The arguments in Johnson's case are the same ridiculous arguments in the Prager case. And I mean that... they're almost verbatim. Here's from the first cause of action in the Prager case:

Article I, section 2 of the California Constitution protects the liberty of speech and association, especially in public, quasi-public, and limited public spaces.

In YouTube, Defendants created and maintain a public forum or its functional equivalent for the public to express and exchange views and ideas, or in the alternative at least a quasi- or limited public forum. Defendants further act as state actors because Defendants and the YouTube site perform an exclusively and traditionally public function by regulating free speech within a public forum.

And from the Johsnon case:

Article I, section 2 of the California Constitution protects the liberty of speech and association, especially in public, quasi-public, and limited public spaces....

In Twitter, Defendant created and maintains a public forum or its functional equivalent for the public to express and exchange views and ideas, or in the alternative at least a quasi- or limited public forum.

They're not identical, and each case fleshes out more specifics about the platform in question they're suing, but the arguments are remarkably similar (and, no, they're not using the same lawyers). Johnson's lawsuit gets particularly silly. You can read the whole thing yourself if you'd like, but it's based on the preposterous notion that Twitter has to allow everyone on their platform and can't kick people off. As with the Prager suit, this complaint makes strong reliance on the idea that Johnson was banned for his political views, rather than because he was a troll who regularly went on the attack, often accused of promoting false information or making trollishly outrageous claims.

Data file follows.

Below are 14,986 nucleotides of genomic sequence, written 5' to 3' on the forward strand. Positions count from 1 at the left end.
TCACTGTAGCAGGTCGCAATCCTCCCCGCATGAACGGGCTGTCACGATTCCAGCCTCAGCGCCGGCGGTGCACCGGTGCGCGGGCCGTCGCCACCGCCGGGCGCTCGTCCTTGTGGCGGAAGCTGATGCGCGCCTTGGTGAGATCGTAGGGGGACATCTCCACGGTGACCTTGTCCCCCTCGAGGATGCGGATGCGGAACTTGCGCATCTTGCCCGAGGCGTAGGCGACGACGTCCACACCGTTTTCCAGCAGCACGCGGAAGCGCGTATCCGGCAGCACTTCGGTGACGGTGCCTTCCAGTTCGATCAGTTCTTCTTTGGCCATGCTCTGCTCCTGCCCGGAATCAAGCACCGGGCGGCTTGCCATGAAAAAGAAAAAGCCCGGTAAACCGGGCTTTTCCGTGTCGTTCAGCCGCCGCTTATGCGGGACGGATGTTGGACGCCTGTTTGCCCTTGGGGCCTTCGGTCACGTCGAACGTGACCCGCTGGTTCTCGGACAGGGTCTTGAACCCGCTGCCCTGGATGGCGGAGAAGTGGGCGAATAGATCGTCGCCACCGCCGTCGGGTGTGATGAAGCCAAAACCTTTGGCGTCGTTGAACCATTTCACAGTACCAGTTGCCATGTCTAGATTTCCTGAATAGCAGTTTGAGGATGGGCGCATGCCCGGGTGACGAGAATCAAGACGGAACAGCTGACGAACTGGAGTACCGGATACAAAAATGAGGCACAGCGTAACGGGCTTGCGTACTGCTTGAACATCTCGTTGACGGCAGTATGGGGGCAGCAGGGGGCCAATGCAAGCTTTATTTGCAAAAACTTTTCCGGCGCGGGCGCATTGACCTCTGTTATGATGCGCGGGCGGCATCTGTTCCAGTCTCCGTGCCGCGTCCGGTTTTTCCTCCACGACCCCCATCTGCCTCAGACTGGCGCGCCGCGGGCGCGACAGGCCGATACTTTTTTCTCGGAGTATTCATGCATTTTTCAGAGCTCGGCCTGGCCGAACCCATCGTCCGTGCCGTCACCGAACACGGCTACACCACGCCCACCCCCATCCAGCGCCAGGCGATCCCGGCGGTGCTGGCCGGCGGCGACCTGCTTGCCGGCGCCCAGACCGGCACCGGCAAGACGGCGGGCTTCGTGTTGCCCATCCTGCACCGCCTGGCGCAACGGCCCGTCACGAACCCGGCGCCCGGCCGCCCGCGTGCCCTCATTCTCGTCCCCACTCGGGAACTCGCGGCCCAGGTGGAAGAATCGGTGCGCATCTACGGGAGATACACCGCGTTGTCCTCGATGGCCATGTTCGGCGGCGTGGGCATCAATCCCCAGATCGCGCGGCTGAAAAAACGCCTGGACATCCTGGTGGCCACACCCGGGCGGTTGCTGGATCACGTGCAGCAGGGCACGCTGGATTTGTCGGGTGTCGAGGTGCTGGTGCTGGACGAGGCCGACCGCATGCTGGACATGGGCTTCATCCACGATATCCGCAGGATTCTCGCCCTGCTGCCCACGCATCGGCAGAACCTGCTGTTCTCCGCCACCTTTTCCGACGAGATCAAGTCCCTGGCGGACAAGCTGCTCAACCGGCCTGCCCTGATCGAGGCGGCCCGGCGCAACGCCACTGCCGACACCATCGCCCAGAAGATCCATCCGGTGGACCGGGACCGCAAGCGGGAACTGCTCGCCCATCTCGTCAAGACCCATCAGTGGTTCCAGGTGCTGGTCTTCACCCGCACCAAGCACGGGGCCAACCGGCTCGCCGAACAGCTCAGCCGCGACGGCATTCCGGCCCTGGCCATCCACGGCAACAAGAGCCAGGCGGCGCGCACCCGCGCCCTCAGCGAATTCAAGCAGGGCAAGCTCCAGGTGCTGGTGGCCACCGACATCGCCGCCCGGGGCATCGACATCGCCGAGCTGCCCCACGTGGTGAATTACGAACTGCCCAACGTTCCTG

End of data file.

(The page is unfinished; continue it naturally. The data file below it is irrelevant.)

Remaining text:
But, even if he was banned for his political views (and, again, he wasn't), Twitter actually has the legal right to put in place just such a ban. It would be stupid and counterproductive -- which is why Twitter does not actually ban people over such things -- but it would be legal. Johnson's lawsuit even points out that Twitter's current terms of service state: "We may suspend or terminate your accounts or cease providing you with all or part of the Services at any time for any or no reason." And then immediately whines that they had "no valid business reason" for banning him. First off, that's not true. There were lots of valid business reasons for banning him -- in the form of lots of users complaining about his behavior and tons of people threatening to quit Twitter if the site didn't get rid of certain trolls.

Again, though, even that doesn't impact the legal analysis here. Twitter is within its clear legal rights to remove any user from its service.

Like with the Prager case, we expect the courts not to allow this case to go very far at all. And, unlike in the Packingham case, this really is a situation where if one social media site doesn't want you, there are lots of other alternatives. Johnson told Buzzfeed (who broke the news of the lawsuit) that this was an important First Amendment case:

“This is going to be a very serious case over the freedom of the internet,” Johnson told BuzzFeed News. “And whether people have the right to say what they mean and mean what they say.”

Except... that's not what the case is actually about. Johnson is free to say whatever he wants. He is not free to force private companies to host that speech. If there is any First Amendment argument here at all, it is on Twitter's side, in that the First Amendment gives it the right to present its own site the way it wants to -- and that includes kicking off people it feels are behaving badly.

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Posted on Techdirt - 9 January 2018 @ 3:30pm

Copyright Maximalists Throw In The Towel On Term Extension; Admit That Maybe Copyright Is Too Long

from the about-fucking-time dept